Debt financing for midstream asset development generally is attractive to all types of fund investors as well as developers seeking cash to build and operate midstream assets. Debt financing yields interest income to investors which generally is not UBTI to tax-exempt investors or ECI to foreign investors, and may be paid to certain foreign investors without US withholding. Further, issuers of debt usually may deduct the interest expense for federal income tax purposes. However, debt financing typically provides a fixed return and does not provide creditors the right to share in the profits of the issuer that an equity investment provides.
The Ryckman Creek Gas Storage Facility is connected to five interstate pipelines, including Kern River, Questar, Overthrust Pipeline, Ruby Pipeline and Northwest Pipeline, all of which also connect to the Opal Hub located just north of Ryckman Creek. Photo courtesy of Peregrine Midstream Partners
One of the most common forms of equity investment for midstream asset development, particularly the development of gathering systems, is the partnership joint venture. Typically, a partner engaged in either the upstream business with a need to develop midstream infrastructure to transport its production or in the development of midstream assets for use by third parties forms a partnership joint venture with a private fund willing to commit capital to the project. The developer may or may not contribute assets such as existing gathering system assets, assets created in the pre-development process or cash, and the private fund contributes cash to fund the development. Often an affiliate of the developer will provide the development and construction services to the joint venture.
Once the midstream assets are constructed, the partnership joint venture contracts with either the developer partner or third parties to transport oil or gas through the system. The profits of the joint venture may be divided between the developer and the fund at a fixed rate or the allocation may vary over time as certain return hurdles are achieved. Routine operational control normally is delegated by the partnership joint venture to the developer partner pursuant to a management services agreement with major management decisions made by the partners with voting rights in proportion to their percentage ownership of the venture.
To optimize the investment for the fund, the shipping contracts can be structured to minimize production risk and create a relatively steady return. First, the gathering system contracts can be structured as "take or pay arrangements." This mitigates production risk as there is a minimum fee that applies even if volumes transported through the system drop below certain threshold amounts. So, the fund's exposure to decreases in production due to a decline in gas or oil prices or other market factors is reduced.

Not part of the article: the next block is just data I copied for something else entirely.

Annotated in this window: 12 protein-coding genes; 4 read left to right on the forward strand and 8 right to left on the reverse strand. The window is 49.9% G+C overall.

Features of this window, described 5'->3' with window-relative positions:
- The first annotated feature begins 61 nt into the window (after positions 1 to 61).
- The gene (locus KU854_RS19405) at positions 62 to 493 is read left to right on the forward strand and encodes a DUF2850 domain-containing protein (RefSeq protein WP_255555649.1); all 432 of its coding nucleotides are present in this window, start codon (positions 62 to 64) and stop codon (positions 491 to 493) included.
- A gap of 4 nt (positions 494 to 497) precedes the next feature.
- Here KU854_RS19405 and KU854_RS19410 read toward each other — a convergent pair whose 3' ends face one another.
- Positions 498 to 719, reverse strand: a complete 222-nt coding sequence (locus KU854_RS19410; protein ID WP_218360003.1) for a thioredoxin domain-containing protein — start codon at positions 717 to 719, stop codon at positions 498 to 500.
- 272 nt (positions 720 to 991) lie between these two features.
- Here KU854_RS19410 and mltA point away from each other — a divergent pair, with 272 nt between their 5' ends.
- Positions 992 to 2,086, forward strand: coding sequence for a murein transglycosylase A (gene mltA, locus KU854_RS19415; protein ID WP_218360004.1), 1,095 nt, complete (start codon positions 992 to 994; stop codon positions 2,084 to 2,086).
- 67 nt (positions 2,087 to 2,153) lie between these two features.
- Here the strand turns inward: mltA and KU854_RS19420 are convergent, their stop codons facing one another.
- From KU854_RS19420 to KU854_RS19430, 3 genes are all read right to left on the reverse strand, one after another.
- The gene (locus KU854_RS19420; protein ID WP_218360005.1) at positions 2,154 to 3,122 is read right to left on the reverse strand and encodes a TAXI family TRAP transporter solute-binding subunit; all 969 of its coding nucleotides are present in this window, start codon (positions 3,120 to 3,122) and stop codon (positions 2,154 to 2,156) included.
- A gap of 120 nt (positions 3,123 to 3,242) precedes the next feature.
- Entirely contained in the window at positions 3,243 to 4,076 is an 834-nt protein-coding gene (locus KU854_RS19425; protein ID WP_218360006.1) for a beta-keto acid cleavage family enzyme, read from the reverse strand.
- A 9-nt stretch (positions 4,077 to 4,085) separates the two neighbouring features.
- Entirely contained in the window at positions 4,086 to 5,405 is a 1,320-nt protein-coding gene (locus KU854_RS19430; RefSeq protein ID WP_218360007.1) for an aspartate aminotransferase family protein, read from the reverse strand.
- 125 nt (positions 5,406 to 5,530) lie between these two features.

Second, fees can be structured to increase if development costs exceed a designated level or to pass through certain variable operating costs to the shipper. The shipping contracts also may require the shipper to commit to spend a specified amount on drilling in the region or dedicate production from all wells in the area to help ensure a minimum level of production will be transported through the system and generate a predicable gathering fee.
Finally, because private funds prefer to have a defined investment horizon, the partnership agreement can specify certain events that would trigger the fund's right to exit the partnership. The agreement can provide for a put right or redemption arrangement so that, upon the achievement of certain economic goals, a specific date or certain events, such as a voting deadlock, the private fund can liquidate its investment.
The partnership joint venture structure provides federal income tax advantages for taxable domestic investors, including a single level of federal income tax on earnings. Joint ventures conducted in limited partnerships or LLCs that do not elect to be treated as a corporation are not subject to federal income tax, instead the partnership income is allocated to the partners and the domestic taxable partners are subject to federal income tax on their share of the earnings.
Such partners also may be able to use losses generated by the joint venture to offset taxable income, subject to certain limitations. However, operating income from the joint venture would be UBTI to tax-exempt investors and ECI to foreign investors. Thus, funds may be required to form a corporation to hold the investment on behalf of such investors. The income from the joint venture then could be subject to two levels of tax, once at the corporate level and again if the dividends paid to foreign investors are subject to withholding.